But that’s in Asia, where arcade culture is generally already accepted. It may not necessarily translate over to an American audience. “In some cases, those cultures have been in the lead in influencing the west so it’ll be interesting to see whether that’s the way it works this time,” Bamford says. “On the flip side, in general there’s a trend toward people wanting their own personal technology, driven partly by things like smartphones. You wouldn’t consider sharing that with somebody else.”

Sundance New Frontier [Photo: Abbey Hoekzema/© 2017 Sundance Institute]


If dedicated arcades may come up against some cultural resistance, why not put virtual reality inside an establishment that’s already inside every neighborhood–the bar?

That’s what VR guru Michael Deathless thinks. His company, Deathless VR, which develops content, runs workshops, and even does VR art therapy classes, has experimented with putting virtual reality inside bars over the last year or so. He now puts on VR showcases at the restaurant The V Spot in Manhattan’s trendy East Village neighborhood on weekend nights, where you can eat vegan food (of course), grab a drink, and paint in Tiltbrush, all in the same venue.

“You go in, you drink a beer, eat a burrito, shoot some zombies,” he says. “It’s kind of like a karaoke situation.”

Deathless also opened a more permanent location–called Jump Into the Light–in September of 2016, where he offers four types of VR experiences from 5 p.m. until early in the morning, mostly targeting partiers who’d stumble upon the arcade after a night of drinking. Jump into the Light recently moved into another location, next to the lobby of the Indigo Hotel in the heart of one of New York’s hippest places to go out.

Deathless is a die-hard believer in VR’s future–and he means the name of his establishment quite literally. “We love screens. We love the light. We put thousands of people into their first experiences–the vast majority of people are blown away by it,” he says. “I don’t see it just as technology evolution, it’s the future of humanity.”

But the next step of combining VR with 21+ entertainment will have to wait for now. “I wish weed was legal,” Deathless says. “We want to pair weed with VR experiences. That’s the next level.”

IMAX VR Centre [Image: courtesy IMAX]


While Deathless’s vision of VR is decidedly for adults (though he says he also hosts kids’ birthday parties all the time), other companies are looking to truly take it to the mainstream. Most prominently is Imax, the large-format film company that has chosen VR as the next product in the evolution of its business. And it’s putting it in a place that makes the most sense for a company primarily in the movie business: the multiplex.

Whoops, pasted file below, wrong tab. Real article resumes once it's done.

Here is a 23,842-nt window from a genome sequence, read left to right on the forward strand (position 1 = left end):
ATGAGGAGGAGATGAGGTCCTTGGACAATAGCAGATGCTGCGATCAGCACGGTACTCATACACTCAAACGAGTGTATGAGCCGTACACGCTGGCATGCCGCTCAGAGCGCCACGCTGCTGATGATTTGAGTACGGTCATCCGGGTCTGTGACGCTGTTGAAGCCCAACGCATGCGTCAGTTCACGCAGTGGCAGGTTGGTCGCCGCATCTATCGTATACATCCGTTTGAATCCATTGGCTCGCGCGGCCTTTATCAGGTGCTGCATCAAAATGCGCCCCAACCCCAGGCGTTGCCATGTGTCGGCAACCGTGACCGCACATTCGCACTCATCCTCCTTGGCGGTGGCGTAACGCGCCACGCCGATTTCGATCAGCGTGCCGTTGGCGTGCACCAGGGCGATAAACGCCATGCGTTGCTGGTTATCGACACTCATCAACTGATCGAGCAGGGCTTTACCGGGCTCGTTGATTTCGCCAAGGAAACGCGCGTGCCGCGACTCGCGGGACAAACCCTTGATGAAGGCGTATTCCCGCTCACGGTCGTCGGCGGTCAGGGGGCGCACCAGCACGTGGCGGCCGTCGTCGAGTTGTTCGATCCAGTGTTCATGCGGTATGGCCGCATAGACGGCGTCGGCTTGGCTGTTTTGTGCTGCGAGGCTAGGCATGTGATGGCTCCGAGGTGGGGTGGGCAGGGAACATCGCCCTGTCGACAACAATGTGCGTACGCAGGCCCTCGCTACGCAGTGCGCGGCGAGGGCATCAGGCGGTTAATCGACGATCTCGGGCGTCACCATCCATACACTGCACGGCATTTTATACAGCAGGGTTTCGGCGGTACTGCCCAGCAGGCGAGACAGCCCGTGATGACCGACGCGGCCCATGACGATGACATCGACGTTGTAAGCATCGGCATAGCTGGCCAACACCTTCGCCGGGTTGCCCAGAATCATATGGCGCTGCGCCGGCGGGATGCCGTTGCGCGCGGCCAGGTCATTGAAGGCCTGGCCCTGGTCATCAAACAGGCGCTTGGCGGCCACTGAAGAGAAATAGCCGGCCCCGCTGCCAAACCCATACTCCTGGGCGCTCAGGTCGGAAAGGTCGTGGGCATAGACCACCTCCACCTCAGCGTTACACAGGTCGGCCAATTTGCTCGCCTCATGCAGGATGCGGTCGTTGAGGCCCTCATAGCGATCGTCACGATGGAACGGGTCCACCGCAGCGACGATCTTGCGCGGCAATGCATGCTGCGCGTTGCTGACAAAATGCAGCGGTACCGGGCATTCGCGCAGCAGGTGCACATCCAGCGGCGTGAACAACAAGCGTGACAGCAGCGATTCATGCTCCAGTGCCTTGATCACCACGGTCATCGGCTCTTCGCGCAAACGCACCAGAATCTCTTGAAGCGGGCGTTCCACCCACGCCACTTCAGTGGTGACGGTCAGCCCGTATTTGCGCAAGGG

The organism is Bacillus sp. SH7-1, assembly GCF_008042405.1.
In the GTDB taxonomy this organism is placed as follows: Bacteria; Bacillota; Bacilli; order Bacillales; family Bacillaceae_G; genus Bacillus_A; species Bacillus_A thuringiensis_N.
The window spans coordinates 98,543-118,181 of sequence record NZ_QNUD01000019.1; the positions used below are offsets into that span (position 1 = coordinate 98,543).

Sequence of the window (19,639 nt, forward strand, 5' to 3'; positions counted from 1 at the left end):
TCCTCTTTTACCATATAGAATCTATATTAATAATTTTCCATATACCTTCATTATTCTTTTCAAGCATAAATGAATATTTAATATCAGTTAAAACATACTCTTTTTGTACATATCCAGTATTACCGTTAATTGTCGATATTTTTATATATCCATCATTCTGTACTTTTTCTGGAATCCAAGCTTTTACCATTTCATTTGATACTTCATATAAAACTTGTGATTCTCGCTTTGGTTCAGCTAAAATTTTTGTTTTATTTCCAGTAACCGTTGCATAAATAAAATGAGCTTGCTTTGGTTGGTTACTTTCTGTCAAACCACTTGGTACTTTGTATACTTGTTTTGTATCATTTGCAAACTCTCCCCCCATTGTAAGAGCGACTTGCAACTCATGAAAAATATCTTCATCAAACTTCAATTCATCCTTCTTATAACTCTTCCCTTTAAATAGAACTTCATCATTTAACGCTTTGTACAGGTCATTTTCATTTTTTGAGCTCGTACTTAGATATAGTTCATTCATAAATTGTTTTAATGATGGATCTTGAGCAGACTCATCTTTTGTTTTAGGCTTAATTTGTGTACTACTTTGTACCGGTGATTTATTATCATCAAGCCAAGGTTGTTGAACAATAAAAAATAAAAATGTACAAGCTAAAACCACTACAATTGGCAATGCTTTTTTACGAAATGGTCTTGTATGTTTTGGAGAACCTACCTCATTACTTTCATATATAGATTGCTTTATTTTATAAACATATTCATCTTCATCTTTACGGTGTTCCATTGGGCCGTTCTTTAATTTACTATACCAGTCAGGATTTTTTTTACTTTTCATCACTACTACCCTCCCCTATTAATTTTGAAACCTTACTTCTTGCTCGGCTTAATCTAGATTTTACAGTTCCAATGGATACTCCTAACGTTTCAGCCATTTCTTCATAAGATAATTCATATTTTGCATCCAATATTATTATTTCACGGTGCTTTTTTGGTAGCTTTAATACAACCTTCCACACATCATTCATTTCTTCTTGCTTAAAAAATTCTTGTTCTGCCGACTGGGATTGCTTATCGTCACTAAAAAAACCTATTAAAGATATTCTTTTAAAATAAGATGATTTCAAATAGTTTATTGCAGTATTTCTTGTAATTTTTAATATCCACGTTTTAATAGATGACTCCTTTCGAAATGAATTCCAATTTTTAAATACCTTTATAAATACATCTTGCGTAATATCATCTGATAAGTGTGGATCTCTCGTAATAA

Over Memorial Day weekend, Imax opened a VR arcade in the lobby of a New York City AMC theater. It’s the second of 10 pilot VR arcades that the company is rolling out over the course of 2017, starting with a standalone VR center in Los Angeles, and with multiplex arcades coming to theaters in Manchester in the U.K., Shanghai, Tokyo, Toronto, and more. Imax has also created a $50 million fund to invest in content developers, showing just how much it’s betting on VR’s future.

“The model that we like is similar to the model we like in cinema,” says Rob Lister, the chief development officer at Imax. “We partner with the exhibitor, provide them with Imax technology, we install it, and split the box office.”

Because Imax has relationships with movie theaters in 74 different countries, it could quickly scale up from 10 theaters to hundreds or even thousands, depending on how the pilot process goes.

To avoid the problem of lines, all Imax VR experiences are ticketed. Each VR center is composed of modular pods that are either 11-foot or 12-foot squares that are partially enclosed, designed to allow for a more social experience because they’ve found that most people who buy tickets are attending with two  or more friends. The flexibility of the design, created by the architecture firm Gensler, allows the company to adjust the number and configuration of pods to fit into any space. In New York’s AMC, it takes up 2,900 square feet of the multiplex’s lobby, while another one the company is building is in retrofitted auditorium.

Lister says the company is testing everything from the cost (usually a dollar a minute), to the length of experiences (most range from eight to 12 minutes), to the amount of interactivity (so far, the more interactive the better), to the demographics. He says that while they expected their main demographic to be what he called “fanboys”–men in their late teens and early 20s who love Marvel movies–instead the attendees at the Los Angeles center has been less than 60% male. In March, they hosted a birthday party for a 35-year-old man on the same day as an 11-year-old girl. Currently, that center is pulling in between $13,000 to $15,000 per week, or about $700,000 per year. “That’s a very health business model,” Lister says.

It’d be a boon for movie theaters, too–the prospect of VR has the potential to bring millennials and generation Z back to the multiplex. A Nielsen report in 2014 shows that young people are seeing 15% fewer movies, while 87% of surveyed 12-to-24-year-olds were streaming movies online. But Imax is hoping to make VR more of a social experience, giving groups of young people more of a reason to try out the next kind of entertainment. Rolling out VR in movie theaters would also give people a place with which they are already familiar to experience the new medium for the first time.

Will the barriers to experiencing VR finally come down when it’s accessible in an arcade, a bar, or a movie theater? Developers still need to design content that’s so good, people will willingly pay $10 for a 10-minute game. But the first step is making the user experience around VR good enough to convince someone to put on a headset in the first place.

This article first appeared in www.fastcodesign.com

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About Author

Katharine Schwab

Katharine Schwab is a contributing writer at Co.Design based in New York. Her work has appeared in The Atlantic, The Seattle Times, and the San Francisco Chronicle.